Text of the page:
The best thing I've seen Russell Crowe in so far was South Park.

HAVOCK21 would have you know...

Posted April 17, 2013

OH you soooo need to wash your mouth out!...THATS BAD!!!!!! Aunty

Quokka ducks in to say...

Posted April 17, 2013

Please tell me he doesn't sing.

http://www.youtube.com/watch?v=ygcRrfQt-0Q

Respond to this thread

tqft asserts...

Posted April 17, 2013

Have watched the trailer twice.

I can overlook Rusty if he isn't too in my face. But my wife hates him (something about being an arrogant jerk). She loves telling the story about booing Rusty & his band off the stage at the Calamvale Hotel or Mansfield Tavern.

Quokka puts forth...

Posted April 17, 2013

I must buy Mrs. TQFT a carrot juice sometime and clap her on the back.

TC mutters...

Posted April 18, 2013

Hmm... TQFT is startlingly similar to TOFOG. Conincidence...?

tqft asserts...

Posted April 18, 2013

No not ever. While I do abuse my guitars from time to time I can't sing or dance and not really the person to get on stage

Respond to this thread

Blarkon is gonna tell you...

Posted April 17, 2013

Today's Star Trek trailer looks pretty great as well. More Star Wars than Star Trek, but damn Sherlock's ship looks like it kicks arse.

Respond to this comment

w from brisbane is gonna tell you...

Posted April 17, 2013

Russell Crowe. Great actor! He now struggles for material. The intelligent drama. They don't make them much anymore.

As Jon Favreau (actor, Director of Iron Man 1 & 2) said, Hollywood only makes 2 kinds of movies, movies for teenagers and movies for pre-teens.

And as someone else remarked; we used to get our scripts from history books, now we get them from comic books.

pi mutters...

Posted April 19, 2013

History is so over-rated. The good guy doesn't always win. Not nearly enough sex. Or, not enough of the good sort. People, for the most part, are prettn effn boring.

Comic books on the other hand. Tight scripts. Scenes already developed. Good. Evil. Sex. Good guy wins. Except when it's awesome for them not to.

History doesn't stand a chance.

Respond to this thread

damian ducks in to say...

Posted April 17, 2013

Goodness, that doesn't look hald bad. I like the sonic boom effect. If he'd been working *with* those A10s, it'd kind of have a feel of the old "superman goes to war". But anyway...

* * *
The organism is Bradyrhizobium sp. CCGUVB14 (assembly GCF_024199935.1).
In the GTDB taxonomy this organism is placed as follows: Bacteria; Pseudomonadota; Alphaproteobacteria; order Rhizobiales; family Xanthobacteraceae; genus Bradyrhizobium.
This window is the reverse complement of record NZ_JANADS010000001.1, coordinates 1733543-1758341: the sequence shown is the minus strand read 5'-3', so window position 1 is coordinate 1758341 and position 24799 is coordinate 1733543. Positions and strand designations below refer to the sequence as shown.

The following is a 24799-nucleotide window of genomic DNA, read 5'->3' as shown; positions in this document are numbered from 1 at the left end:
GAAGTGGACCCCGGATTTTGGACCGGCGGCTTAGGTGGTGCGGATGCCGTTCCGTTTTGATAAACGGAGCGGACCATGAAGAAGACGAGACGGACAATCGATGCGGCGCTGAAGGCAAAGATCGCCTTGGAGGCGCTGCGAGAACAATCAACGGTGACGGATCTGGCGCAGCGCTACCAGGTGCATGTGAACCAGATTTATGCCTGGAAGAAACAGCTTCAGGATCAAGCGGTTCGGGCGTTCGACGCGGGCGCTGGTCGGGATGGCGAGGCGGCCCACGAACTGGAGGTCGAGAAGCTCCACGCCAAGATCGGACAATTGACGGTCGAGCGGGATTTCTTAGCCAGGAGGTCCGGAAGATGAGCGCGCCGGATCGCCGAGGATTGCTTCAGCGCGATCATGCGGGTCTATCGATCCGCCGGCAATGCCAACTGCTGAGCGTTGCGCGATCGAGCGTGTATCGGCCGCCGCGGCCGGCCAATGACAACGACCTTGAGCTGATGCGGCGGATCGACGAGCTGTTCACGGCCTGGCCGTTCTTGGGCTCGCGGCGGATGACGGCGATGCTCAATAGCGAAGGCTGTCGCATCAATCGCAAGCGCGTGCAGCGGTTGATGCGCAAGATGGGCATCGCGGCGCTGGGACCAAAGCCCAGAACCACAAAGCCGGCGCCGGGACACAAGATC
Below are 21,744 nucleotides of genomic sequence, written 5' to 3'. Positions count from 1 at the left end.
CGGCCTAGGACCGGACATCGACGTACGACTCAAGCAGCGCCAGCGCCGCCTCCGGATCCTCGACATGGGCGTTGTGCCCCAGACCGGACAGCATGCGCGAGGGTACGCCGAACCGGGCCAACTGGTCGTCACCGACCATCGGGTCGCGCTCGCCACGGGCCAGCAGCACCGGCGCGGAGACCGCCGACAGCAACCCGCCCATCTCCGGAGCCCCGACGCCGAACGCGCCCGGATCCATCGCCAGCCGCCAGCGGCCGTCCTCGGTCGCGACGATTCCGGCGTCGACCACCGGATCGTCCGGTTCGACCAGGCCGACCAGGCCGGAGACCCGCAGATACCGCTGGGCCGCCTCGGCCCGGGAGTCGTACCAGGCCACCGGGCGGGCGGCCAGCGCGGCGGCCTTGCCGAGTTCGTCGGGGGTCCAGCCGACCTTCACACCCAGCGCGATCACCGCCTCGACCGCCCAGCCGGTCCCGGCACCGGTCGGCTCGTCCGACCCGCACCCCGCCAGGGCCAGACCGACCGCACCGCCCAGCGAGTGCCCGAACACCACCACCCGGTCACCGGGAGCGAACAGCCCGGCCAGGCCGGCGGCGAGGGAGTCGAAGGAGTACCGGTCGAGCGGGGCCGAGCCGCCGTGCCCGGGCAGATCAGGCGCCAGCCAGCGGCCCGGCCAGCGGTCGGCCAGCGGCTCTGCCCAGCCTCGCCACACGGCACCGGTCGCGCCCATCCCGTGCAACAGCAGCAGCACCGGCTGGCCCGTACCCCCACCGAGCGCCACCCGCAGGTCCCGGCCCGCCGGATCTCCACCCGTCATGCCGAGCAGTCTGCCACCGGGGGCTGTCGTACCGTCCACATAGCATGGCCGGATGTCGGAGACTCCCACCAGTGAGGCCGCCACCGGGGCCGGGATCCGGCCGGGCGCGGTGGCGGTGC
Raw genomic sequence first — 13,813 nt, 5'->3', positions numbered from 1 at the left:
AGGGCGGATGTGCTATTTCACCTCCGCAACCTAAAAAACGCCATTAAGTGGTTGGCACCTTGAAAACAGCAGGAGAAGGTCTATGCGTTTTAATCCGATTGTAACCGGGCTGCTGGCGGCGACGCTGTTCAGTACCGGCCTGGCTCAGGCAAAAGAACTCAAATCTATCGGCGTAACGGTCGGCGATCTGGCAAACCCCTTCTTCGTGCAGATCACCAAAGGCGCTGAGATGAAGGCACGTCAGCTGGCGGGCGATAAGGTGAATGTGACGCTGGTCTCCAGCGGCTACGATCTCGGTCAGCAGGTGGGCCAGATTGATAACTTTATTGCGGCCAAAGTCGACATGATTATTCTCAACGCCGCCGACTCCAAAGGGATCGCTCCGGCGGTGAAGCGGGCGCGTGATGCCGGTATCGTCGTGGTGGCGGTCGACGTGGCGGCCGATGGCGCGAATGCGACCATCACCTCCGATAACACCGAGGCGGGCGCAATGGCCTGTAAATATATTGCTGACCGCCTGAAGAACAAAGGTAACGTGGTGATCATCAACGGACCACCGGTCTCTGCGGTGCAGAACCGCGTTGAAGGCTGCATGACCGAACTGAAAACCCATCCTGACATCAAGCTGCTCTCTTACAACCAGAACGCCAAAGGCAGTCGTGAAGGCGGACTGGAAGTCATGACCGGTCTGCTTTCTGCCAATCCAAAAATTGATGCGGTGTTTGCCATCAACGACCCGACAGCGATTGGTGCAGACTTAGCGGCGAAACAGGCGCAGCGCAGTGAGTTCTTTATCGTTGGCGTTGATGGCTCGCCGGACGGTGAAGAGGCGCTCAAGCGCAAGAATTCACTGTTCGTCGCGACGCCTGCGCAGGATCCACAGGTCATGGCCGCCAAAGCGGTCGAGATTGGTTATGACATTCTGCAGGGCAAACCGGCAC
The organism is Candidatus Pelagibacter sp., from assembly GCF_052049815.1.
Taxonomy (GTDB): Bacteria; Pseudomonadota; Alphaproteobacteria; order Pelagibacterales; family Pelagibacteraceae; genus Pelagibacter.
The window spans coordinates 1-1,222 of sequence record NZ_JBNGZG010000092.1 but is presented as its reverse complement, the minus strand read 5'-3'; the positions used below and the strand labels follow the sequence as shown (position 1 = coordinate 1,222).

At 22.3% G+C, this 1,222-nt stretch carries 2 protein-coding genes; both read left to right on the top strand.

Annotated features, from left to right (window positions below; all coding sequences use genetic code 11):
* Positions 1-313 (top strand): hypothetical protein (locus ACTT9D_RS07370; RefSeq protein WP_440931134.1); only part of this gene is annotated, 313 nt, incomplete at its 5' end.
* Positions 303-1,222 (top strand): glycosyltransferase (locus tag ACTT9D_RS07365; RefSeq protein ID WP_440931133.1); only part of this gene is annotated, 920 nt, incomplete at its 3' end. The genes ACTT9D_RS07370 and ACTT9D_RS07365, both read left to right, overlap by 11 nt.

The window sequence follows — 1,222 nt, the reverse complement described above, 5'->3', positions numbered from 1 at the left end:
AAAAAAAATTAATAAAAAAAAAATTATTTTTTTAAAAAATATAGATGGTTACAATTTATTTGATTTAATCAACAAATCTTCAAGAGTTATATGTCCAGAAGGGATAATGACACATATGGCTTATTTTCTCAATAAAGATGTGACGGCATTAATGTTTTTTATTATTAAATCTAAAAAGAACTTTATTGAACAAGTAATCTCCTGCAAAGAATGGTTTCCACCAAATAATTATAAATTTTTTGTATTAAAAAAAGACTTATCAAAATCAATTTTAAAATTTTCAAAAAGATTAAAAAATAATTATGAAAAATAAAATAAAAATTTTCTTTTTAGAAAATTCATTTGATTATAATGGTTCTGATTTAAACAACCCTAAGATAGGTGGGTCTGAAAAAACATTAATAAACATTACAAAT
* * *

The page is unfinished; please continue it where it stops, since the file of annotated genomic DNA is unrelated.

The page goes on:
Respond to this comment

Dino not to be confused with reckons...

Posted April 17, 2013

Why are ''Australian actors"in these movies?

Bit Parts?

I never was a Superman Afficianado cause themovies portrayed him as too good.

I am on a foreign computer cause mine has win8 and apparently CBG works on Lotus notes '98.

I willcommenton previous threads when I next escape.

Love yous

Respond to this comment

Quokka mutters...

Posted April 18, 2013

Dino, I was an avid comic enthusiast when I were a lass so I will watch any reboot of a superhero just to see what they've done with it. I watched the Smallville series and was really impressed by the writing (much better from season 3 when they added Lois, her put-downs & gaffes are just wicked) & the addition of some new characters, like Chloe Sullivan as Clark's BFF/tech nerd/rebelllious hacker.

The idea that they ran with in the series was that kryptonite could infect humans & it rarely improved their characters.

Michael Rosenbaum was awesome as the young Lex, and casting John Glover as his father was a stroke of genius. Lex was conflicted and Lionel Luthor was a nasty piece of work. My favourite episode is when Lionel managed to switch bodies with Clark & he wandered round being a total arse to everyone. Lex's character made the point in one episode that the journey into darkness doesn't happen in a single step, it's a slow progression, and I for one loved watching that.

Terrence Stamp played the voice of Jor-El and he totally owned the role of arrogant alien twat. Which is why I'm so pissy about Russ being cast in that role. Jor-El is meant to be the foremost mind in an advanced and stoic scientific culture. He's not some yit that yells 'GO RABBITOHS!' over a schooner of VB & chucks a phone at the help when things don't go his way.